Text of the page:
By the end of the 6th—the beginning of the 5th centuries BCE, with the invention of the red-figure technique (Petrakova, 2012), the process of honing skills in vase painting accelerated. The desire to get rid of the obstacles of form is demonstrated by the figure of a woman with an ax (presumably Clytemnestra) on a now lost kylix from the Antiquities Collection Berlin (BAPD, no. 204027). The woman runs towards a door, looking in the direction of her movement. The parallel lines of the door and the shaft of the ax on the sides visually limit freedom of movement. Border lines frame the figure in a rectangular space, and the widely spaced legs and arms seem to rest on these boundaries. Nevertheless, the airy, vibrating pattern fills the silhouette itself. The folds of the rich transparent chiton (a loose tunic) expose the legs and chest, drawn in precise lines, devoid of any angularity. The well-balanced ratio of the painting creates tension around the right hand, slightly inclined body and the moving folds of clothing. All this gives the plot a temporal dimension. The following actions of the character seem to be absolutely natural: step, turn of the body, swing with a hand.
One of later solutions of composition in a circular frame is the painting in the tondo of a kylix from the International Museum of Ceramics in Faenza (BAPD, no. 271065). It demonstrates a trend which started in the begging of the 4th century BCE – a rather superficial replication of plots and schemes developed by vase painters of the previous periods. As a result, Attic painted pottery of that period does not offer any new compositional solutions (Boardman, 2001).
In terms of interpretation of the figures themselves and the evolution of drawing technique, the patterns described above were in general preserved for Attic vase painting. However, inscribing the plot in a circle and its isolation from the rest of the decorated parts of the kylix made it possible for painters to ignore the shape of the vessel as a whole, which is unattainable when working on vases of other shapes. One of the most common methods in black-figure vases was to allocate a kind of “screen” for the image, a rectangular space in the middle and upper parts of the vase body, not covered with varnish. In such cases, when a single figure was depicted, the desire of the painters to fill most of the background often led to a widening of the silhouette across the allocated space. This deprived the heavy figures of any visual movement (Beazley, 1951; Boardman, 1974).
The use of the red-figure technique made it possible to create more concise compositions in a variety of vase shapes. An excellent example is a skyphos (a deep wine cup), decorated on both sides with running figures of a boy and a girl, from the collection of the British Museum (BAPD, no. 11925). The vessel is devoid of any additional decoration, only the volume of the body is emphasized by a minimalistic line along the entire diameter. The figures seem to take off above this line. Both children are covered in fabric, and it is the clothes that act here as the method of the most accurate expression of the plot. Under the clothing, the traditional scheme of running is traced, but the nature of the interpretation of the folds in each case gives individual features to the movement of the silhouettes. The rhythmically adjusted lines of the folds of the boy's clothes give a feeling of less expressive movement than in the case of the sharp, impetuous diagonals formed by the girl's dress. When the vessel rotates, it seems as if she is trying to catch up with the boy, and this effect is enhanced by the turn of the boy’s head. Such skilled work with line, volumes, background, and the confident interpretation of the plot characterise the vase painter as a master of his art.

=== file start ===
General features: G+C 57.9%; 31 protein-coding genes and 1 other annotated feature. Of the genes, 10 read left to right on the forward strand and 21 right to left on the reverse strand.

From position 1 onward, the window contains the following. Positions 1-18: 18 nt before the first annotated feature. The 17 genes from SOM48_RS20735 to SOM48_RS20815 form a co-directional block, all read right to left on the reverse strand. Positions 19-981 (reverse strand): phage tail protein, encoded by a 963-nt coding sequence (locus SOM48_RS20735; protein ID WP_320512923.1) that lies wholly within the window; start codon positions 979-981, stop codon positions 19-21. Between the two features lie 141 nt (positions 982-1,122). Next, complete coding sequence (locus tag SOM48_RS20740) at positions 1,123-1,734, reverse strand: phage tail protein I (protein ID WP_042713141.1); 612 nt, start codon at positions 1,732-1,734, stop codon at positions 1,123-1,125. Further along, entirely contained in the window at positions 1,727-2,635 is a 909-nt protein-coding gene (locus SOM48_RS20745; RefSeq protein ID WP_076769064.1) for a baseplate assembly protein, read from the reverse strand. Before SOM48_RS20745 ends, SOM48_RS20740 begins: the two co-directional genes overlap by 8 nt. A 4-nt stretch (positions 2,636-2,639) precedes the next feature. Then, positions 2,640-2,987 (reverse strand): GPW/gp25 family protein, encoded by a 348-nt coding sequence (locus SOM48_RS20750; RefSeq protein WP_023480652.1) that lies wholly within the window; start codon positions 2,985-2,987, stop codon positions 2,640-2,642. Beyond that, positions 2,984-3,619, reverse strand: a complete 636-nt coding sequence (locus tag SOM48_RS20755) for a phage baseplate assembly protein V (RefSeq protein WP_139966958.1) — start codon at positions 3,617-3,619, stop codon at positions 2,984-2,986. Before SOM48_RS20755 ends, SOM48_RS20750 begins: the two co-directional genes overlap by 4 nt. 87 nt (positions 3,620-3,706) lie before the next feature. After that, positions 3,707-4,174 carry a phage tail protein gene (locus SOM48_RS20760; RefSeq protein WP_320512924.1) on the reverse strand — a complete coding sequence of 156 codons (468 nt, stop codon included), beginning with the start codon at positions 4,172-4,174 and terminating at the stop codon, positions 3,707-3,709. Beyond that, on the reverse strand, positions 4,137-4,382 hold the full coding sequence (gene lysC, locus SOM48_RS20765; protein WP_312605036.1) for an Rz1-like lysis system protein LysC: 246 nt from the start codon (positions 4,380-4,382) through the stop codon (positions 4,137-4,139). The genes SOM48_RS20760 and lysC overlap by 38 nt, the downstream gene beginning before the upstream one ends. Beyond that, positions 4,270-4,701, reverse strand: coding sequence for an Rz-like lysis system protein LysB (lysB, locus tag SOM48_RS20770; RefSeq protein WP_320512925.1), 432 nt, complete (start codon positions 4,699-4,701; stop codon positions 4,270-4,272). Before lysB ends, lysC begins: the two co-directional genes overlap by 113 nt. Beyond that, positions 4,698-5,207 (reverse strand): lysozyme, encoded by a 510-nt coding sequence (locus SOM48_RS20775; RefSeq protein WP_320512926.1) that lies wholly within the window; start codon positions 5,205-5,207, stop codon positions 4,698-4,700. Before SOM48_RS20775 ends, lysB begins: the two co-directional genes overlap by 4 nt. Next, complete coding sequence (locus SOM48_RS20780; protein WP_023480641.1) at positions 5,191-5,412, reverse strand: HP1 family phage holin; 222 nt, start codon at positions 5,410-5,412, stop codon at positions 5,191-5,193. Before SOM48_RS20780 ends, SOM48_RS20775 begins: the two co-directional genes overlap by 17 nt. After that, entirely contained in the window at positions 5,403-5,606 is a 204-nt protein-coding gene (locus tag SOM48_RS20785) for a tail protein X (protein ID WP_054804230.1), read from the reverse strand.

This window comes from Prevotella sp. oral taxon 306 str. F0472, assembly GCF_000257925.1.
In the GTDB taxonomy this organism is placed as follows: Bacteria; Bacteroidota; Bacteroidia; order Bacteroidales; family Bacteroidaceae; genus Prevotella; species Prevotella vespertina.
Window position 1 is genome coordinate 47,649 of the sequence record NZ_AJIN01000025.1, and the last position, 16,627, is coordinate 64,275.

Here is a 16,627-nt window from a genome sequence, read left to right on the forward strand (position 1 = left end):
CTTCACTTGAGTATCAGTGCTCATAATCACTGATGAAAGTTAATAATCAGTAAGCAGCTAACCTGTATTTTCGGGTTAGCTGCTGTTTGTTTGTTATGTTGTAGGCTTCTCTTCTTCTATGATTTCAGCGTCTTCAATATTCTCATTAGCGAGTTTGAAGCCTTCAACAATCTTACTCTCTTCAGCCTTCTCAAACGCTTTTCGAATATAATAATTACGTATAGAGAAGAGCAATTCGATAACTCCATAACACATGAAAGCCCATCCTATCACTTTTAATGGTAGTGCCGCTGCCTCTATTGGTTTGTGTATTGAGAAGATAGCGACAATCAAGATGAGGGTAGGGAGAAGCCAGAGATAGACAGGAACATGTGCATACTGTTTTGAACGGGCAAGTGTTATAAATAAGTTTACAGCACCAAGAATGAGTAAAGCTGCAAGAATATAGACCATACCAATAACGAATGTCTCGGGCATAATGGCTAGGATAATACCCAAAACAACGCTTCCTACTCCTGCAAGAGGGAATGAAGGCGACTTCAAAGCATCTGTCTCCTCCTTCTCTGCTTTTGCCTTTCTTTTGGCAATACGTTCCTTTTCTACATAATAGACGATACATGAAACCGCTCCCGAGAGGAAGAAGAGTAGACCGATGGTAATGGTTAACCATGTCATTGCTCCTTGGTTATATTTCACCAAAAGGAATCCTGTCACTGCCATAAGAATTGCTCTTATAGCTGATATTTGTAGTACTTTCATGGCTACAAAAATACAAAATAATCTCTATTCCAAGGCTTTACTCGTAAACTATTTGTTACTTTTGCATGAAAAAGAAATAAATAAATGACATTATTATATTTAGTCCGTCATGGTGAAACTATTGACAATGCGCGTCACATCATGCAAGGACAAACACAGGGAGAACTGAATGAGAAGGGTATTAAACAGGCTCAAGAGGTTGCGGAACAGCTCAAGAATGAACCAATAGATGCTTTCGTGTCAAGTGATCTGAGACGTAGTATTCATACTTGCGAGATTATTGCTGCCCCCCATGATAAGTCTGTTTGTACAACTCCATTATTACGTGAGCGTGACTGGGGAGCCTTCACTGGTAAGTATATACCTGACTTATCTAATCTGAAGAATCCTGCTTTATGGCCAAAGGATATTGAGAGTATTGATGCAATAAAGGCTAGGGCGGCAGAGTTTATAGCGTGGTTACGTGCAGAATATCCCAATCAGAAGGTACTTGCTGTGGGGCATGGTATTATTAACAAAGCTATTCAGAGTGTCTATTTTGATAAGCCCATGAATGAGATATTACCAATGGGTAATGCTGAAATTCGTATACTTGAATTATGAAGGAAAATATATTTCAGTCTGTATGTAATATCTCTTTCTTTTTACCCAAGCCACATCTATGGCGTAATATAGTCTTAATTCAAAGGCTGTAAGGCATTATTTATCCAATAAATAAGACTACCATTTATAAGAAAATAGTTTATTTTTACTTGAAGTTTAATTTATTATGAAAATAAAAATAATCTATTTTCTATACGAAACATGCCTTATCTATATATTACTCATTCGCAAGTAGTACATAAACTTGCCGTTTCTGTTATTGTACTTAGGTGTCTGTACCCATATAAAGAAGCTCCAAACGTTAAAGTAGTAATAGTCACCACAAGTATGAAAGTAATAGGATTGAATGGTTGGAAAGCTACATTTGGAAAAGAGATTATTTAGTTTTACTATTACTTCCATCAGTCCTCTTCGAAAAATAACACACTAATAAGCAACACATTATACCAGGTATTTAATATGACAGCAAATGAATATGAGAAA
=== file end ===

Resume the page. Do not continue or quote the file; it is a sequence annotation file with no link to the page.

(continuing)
A separate group of vessels that traditionally used the motif of movement in their decoration are the Panathenaic amphorae. Filled with olive oil, they were awarded to the winners of the Panathenaic Games. These games were held every four years in Attica, included athletic and poetic competitions, and were of major importance for the Hellenic world. The custom continued in Athens from the 560s BCE until the end of the 4th century (Neils, 1992). The forms of Panathenaic amphorae undergo changes throughout the history of their production, acquiring more elongated proportions by the 4th century BCE. The paintings of Panathenaic amphoras evolved along with the form, despite the invariability of the plots: the image of Athena on the front side and the participants in competitions on the back (Valavanis, 2009).